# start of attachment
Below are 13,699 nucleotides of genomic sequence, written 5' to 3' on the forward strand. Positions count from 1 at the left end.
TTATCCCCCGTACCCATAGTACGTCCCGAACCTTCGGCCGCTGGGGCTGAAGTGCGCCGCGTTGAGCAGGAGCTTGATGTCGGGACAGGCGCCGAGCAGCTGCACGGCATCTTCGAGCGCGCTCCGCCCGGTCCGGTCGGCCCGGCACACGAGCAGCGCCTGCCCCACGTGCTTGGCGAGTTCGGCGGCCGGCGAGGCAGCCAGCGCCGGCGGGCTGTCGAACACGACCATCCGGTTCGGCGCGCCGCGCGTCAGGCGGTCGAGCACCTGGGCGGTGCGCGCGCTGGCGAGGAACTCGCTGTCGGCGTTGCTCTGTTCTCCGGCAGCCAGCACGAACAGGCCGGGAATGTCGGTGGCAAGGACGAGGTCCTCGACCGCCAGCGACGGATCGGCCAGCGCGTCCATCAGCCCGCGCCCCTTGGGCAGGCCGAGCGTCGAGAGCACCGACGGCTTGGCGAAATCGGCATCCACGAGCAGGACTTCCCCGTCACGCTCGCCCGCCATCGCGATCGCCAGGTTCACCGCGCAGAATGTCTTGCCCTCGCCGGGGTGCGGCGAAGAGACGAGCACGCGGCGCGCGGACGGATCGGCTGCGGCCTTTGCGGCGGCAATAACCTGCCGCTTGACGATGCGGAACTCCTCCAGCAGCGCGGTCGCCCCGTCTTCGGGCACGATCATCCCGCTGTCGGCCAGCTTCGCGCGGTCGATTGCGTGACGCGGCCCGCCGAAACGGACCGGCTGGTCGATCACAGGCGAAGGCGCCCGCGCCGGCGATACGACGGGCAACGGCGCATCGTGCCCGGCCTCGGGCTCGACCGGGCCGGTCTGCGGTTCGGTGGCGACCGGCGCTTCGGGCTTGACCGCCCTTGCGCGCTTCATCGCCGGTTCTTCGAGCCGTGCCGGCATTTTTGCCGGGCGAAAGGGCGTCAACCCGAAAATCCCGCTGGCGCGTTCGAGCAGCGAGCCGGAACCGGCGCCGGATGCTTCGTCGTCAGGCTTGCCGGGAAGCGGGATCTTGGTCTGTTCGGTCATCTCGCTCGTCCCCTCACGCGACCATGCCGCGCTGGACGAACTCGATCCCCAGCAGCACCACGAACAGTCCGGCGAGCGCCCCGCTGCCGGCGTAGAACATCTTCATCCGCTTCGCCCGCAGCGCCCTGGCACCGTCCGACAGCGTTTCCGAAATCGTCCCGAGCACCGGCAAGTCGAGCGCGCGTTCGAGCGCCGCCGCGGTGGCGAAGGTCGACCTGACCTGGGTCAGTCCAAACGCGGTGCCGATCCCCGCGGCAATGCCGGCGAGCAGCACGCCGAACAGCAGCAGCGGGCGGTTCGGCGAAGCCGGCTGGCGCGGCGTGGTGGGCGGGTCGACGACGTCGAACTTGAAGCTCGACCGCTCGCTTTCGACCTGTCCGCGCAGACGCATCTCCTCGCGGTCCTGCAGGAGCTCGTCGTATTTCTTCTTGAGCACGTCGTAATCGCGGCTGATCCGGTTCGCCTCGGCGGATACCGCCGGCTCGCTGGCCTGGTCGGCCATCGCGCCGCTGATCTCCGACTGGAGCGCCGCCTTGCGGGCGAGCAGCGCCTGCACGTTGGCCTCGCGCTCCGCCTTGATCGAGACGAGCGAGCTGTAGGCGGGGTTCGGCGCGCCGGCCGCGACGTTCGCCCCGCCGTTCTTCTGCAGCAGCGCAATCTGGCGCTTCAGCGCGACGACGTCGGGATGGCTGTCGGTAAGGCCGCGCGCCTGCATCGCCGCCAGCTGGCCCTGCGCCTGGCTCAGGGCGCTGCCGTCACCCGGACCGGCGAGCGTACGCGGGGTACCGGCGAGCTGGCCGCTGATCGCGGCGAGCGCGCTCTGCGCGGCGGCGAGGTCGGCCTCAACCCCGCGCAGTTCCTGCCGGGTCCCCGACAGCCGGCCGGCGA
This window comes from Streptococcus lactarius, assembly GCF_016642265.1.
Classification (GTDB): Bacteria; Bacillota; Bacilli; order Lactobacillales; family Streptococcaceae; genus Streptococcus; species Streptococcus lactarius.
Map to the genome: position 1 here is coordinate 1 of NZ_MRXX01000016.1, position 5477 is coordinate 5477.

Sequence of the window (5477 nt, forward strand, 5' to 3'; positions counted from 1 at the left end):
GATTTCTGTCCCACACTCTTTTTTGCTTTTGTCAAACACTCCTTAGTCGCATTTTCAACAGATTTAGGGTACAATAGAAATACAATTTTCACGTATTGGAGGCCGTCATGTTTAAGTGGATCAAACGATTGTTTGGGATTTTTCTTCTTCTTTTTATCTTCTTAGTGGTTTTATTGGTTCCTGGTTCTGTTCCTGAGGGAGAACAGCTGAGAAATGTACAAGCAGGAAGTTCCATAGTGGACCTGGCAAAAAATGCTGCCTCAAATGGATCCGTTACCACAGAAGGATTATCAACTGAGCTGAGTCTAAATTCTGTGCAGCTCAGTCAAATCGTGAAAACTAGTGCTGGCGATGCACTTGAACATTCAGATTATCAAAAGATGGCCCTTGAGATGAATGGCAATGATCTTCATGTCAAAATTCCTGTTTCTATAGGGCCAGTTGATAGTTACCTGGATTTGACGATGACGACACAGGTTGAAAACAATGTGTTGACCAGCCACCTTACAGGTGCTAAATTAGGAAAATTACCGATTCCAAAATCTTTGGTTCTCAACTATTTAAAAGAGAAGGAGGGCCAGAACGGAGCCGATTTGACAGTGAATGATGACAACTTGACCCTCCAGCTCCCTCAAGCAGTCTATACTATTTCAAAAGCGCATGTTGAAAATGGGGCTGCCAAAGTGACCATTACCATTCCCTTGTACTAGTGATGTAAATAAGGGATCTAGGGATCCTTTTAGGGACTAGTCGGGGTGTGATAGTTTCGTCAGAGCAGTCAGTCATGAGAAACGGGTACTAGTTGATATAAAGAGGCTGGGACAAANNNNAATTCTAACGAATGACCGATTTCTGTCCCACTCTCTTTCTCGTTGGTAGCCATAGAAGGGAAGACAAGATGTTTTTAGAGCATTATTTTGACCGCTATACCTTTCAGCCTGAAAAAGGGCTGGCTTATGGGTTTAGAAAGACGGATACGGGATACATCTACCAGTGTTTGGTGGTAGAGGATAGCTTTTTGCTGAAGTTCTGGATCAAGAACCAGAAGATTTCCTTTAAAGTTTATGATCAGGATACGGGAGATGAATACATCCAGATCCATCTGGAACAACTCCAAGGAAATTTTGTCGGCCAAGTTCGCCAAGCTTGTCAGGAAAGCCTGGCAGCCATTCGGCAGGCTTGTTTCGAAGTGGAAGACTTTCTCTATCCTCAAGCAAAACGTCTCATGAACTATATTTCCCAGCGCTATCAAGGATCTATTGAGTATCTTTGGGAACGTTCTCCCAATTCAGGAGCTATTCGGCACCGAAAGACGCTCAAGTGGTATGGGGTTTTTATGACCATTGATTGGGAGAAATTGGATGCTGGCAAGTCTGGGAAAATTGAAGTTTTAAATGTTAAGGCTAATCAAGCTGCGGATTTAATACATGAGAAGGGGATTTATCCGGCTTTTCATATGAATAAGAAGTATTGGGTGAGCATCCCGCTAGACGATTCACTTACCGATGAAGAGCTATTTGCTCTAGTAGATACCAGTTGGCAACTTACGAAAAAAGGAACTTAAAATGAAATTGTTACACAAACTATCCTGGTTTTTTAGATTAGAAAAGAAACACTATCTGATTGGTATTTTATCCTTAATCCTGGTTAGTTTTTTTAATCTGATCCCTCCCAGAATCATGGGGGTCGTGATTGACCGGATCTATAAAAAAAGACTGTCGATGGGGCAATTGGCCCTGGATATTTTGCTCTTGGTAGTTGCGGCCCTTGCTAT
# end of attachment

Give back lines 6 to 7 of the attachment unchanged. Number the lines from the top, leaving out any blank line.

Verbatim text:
Sequence of the window (5477 nt, forward strand, 5' to 3'; positions counted from 1 at the left end):
GATTTCTGTCCCACACTCTTTTTTGCTTTTGTCAAACACTCCTTAGTCGCATTTTCAACAGATTTAGGGTACAATAGAAATACAATTTTCACGTATTGGAGGCCGTCATGTTTAAGTGGATCAAACGATTGTTTGGGATTTTTCTTCTTCTTTTTATCTTCTTAGTGGTTTTATTGGTTCCTGGTTCTGTTCCTGAGGGAGAACAGCTGAGAAATGTACAAGCAGGAAGTTCCATAGTGGACCTGGCAAAAAATGCTGCCTCAAATGGATCCGTTACCACAGAAGGATTATCAACTGAGCTGAGTCTAAATTCTGTGCAGCTCAGTCAAATCGTGAAAACTAGTGCTGGCGATGCACTTGAACATTCAGATTATCAAAAGATGGCCCTTGAGATGAATGGCAATGATCTTCATGTCAAAATTCCTGTTTCTATAGGGCCAGTTGATAGTTACCTGGATTTGACGATGACGACACAGGTTGAAAACAATGTGTTGACCAGCCACCTTACAGGTGCTAAATTAGGAAAATTACCGATTCCAAAATCTTTGGTTCTCAACTATTTAAAAGAGAAGGAGGGCCAGAACGGAGCCGATTTGACAGTGAATGATGACAACTTGACCCTCCAGCTCCCTCAAGCAGTCTATACTATTTCAAAAGCGCATGTTGAAAATGGGGCTGCCAAAGTGACCATTACCATTCCCTTGTACTAGTGATGTAAATAAGGGATCTAGGGATCCTTTTAGGGACTAGTCGGGGTGTGATAGTTTCGTCAGAGCAGTCAGTCATGAGAAACGGGTACTAGTTGATATAAAGAGGCTGGGACAAANNNNAATTCTAACGAATGACCGATTTCTGTCCCACTCTCTTTCTCGTTGGTAGCCATAGAAGGGAAGACAAGATGTTTTTAGAGCATTATTTTGACCGCTATACCTTTCAGCCTGAAAAAGGGCTGGCTTATGGGTTTAGAAAGACGGATACGGGATACATCTACCAGTGTTTGGTGGTAGAGGATAGCTTTTTGCTGAAGTTCTGGATCAAGAACCAGAAGATTTCCTTTAAAGTTTATGATCAGGATACGGGAGATGAATACATCCAGATCCATCTGGAACAACTCCAAGGAAATTTTGTCGGCCAAGTTCGCCAAGCTTGTCAGGAAAGCCTGGCAGCCATTCGGCAGGCTTGTTTCGAAGTGGAAGACTTTCTCTATCCTCAAGCAAAACGTCTCATGAACTATATTTCCCAGCGCTATCAAGGATCTATTGAGTATCTTTGGGAACGTTCTCCCAATTCAGGAGCTATTCGGCACCGAAAGACGCTCAAGTGGTATGGGGTTTTTATGACCATTGATTGGGAGAAATTGGATGCTGGCAAGTCTGGGAAAATTGAAGTTTTAAATGTTAAGGCTAATCAAGCTGCGGATTTAATACATGAGAAGGGGATTTATCCGGCTTTTCATATGAATAAGAAGTATTGGGTGAGCATCCCGCTAGACGATTCACTTACCGATGAAGAGCTATTTGCTCTAGTAGATACCAGTTGGCAACTTACGAAAAAAGGAACTTAAAATGAAATTGTTACACAAACTATCCTGGTTTTTTAGATTAGAAAAGAAACACTATCTGATTGGTATTTTATCCTTAATCCTGGTTAGTTTTTTTAATCTGATCCCTCCCAGAATCATGGGGGTCGTGATTGACCGGATCTATAAAAAAAGACTGTCGATGGGGCAATTGGCCCTGGATATTTTGCTCTTGGTAGTTGCGGCCCTTGCTAT